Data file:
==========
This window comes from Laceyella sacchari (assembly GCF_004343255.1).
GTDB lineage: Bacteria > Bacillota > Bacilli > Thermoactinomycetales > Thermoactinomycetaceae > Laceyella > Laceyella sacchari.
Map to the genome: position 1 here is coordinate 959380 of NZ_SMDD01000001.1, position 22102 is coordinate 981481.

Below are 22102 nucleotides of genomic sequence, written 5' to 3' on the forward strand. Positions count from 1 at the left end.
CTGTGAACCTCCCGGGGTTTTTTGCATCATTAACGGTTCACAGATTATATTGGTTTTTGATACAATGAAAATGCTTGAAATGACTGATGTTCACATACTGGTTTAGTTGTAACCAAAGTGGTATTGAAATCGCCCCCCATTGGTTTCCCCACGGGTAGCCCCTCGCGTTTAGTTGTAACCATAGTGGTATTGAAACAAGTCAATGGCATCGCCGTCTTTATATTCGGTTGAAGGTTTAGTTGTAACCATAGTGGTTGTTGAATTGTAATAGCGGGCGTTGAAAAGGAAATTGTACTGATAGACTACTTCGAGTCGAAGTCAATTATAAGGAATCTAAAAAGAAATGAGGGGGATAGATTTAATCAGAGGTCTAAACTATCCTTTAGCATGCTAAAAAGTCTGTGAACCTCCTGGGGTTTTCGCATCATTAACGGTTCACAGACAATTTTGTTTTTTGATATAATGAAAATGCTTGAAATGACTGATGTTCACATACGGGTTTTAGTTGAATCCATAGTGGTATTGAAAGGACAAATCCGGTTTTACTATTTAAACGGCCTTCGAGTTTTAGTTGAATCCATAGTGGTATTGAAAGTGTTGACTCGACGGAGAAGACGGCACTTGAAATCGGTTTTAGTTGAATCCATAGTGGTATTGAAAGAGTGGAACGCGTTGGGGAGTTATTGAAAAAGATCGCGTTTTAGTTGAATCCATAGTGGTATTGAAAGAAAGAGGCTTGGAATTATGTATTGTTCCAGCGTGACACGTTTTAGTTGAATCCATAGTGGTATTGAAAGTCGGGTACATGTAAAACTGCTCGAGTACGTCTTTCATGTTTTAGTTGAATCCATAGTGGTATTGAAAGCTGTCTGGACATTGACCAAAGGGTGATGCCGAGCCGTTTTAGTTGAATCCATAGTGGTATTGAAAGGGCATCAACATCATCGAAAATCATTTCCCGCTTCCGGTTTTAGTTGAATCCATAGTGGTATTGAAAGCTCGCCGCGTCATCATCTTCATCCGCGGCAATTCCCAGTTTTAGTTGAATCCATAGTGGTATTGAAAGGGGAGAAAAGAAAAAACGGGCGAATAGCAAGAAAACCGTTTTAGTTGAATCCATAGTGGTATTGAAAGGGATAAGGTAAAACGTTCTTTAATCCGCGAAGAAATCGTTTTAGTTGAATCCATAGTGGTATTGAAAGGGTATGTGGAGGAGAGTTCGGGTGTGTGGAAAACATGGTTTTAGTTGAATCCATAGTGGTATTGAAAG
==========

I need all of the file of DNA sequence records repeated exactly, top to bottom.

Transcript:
This window comes from Laceyella sacchari (assembly GCF_004343255.1).
GTDB lineage: Bacteria > Bacillota > Bacilli > Thermoactinomycetales > Thermoactinomycetaceae > Laceyella > Laceyella sacchari.
Map to the genome: position 1 here is coordinate 959380 of NZ_SMDD01000001.1, position 22102 is coordinate 981481.

Below are 22102 nucleotides of genomic sequence, written 5' to 3' on the forward strand. Positions count from 1 at the left end.
CTGTGAACCTCCCGGGGTTTTTTGCATCATTAACGGTTCACAGATTATATTGGTTTTTGATACAATGAAAATGCTTGAAATGACTGATGTTCACATACTGGTTTAGTTGTAACCAAAGTGGTATTGAAATCGCCCCCCATTGGTTTCCCCACGGGTAGCCCCTCGCGTTTAGTTGTAACCATAGTGGTATTGAAACAAGTCAATGGCATCGCCGTCTTTATATTCGGTTGAAGGTTTAGTTGTAACCATAGTGGTTGTTGAATTGTAATAGCGGGCGTTGAAAAGGAAATTGTACTGATAGACTACTTCGAGTCGAAGTCAATTATAAGGAATCTAAAAAGAAATGAGGGGGATAGATTTAATCAGAGGTCTAAACTATCCTTTAGCATGCTAAAAAGTCTGTGAACCTCCTGGGGTTTTCGCATCATTAACGGTTCACAGACAATTTTGTTTTTTGATATAATGAAAATGCTTGAAATGACTGATGTTCACATACGGGTTTTAGTTGAATCCATAGTGGTATTGAAAGGACAAATCCGGTTTTACTATTTAAACGGCCTTCGAGTTTTAGTTGAATCCATAGTGGTATTGAAAGTGTTGACTCGACGGAGAAGACGGCACTTGAAATCGGTTTTAGTTGAATCCATAGTGGTATTGAAAGAGTGGAACGCGTTGGGGAGTTATTGAAAAAGATCGCGTTTTAGTTGAATCCATAGTGGTATTGAAAGAAAGAGGCTTGGAATTATGTATTGTTCCAGCGTGACACGTTTTAGTTGAATCCATAGTGGTATTGAAAGTCGGGTACATGTAAAACTGCTCGAGTACGTCTTTCATGTTTTAGTTGAATCCATAGTGGTATTGAAAGCTGTCTGGACATTGACCAAAGGGTGATGCCGAGCCGTTTTAGTTGAATCCATAGTGGTATTGAAAGGGCATCAACATCATCGAAAATCATTTCCCGCTTCCGGTTTTAGTTGAATCCATAGTGGTATTGAAAGCTCGCCGCGTCATCATCTTCATCCGCGGCAATTCCCAGTTTTAGTTGAATCCATAGTGGTATTGAAAGGGGAGAAAAGAAAAAACGGGCGAATAGCAAGAAAACCGTTTTAGTTGAATCCATAGTGGTATTGAAAGGGATAAGGTAAAACGTTCTTTAATCCGCGAAGAAATCGTTTTAGTTGAATCCATAGTGGTATTGAAAGGGTATGTGGAGGAGAGTTCGGGTGTGTGGAAAACATGGTTTTAGTTGAATCCATAGTGGTATTGAAAG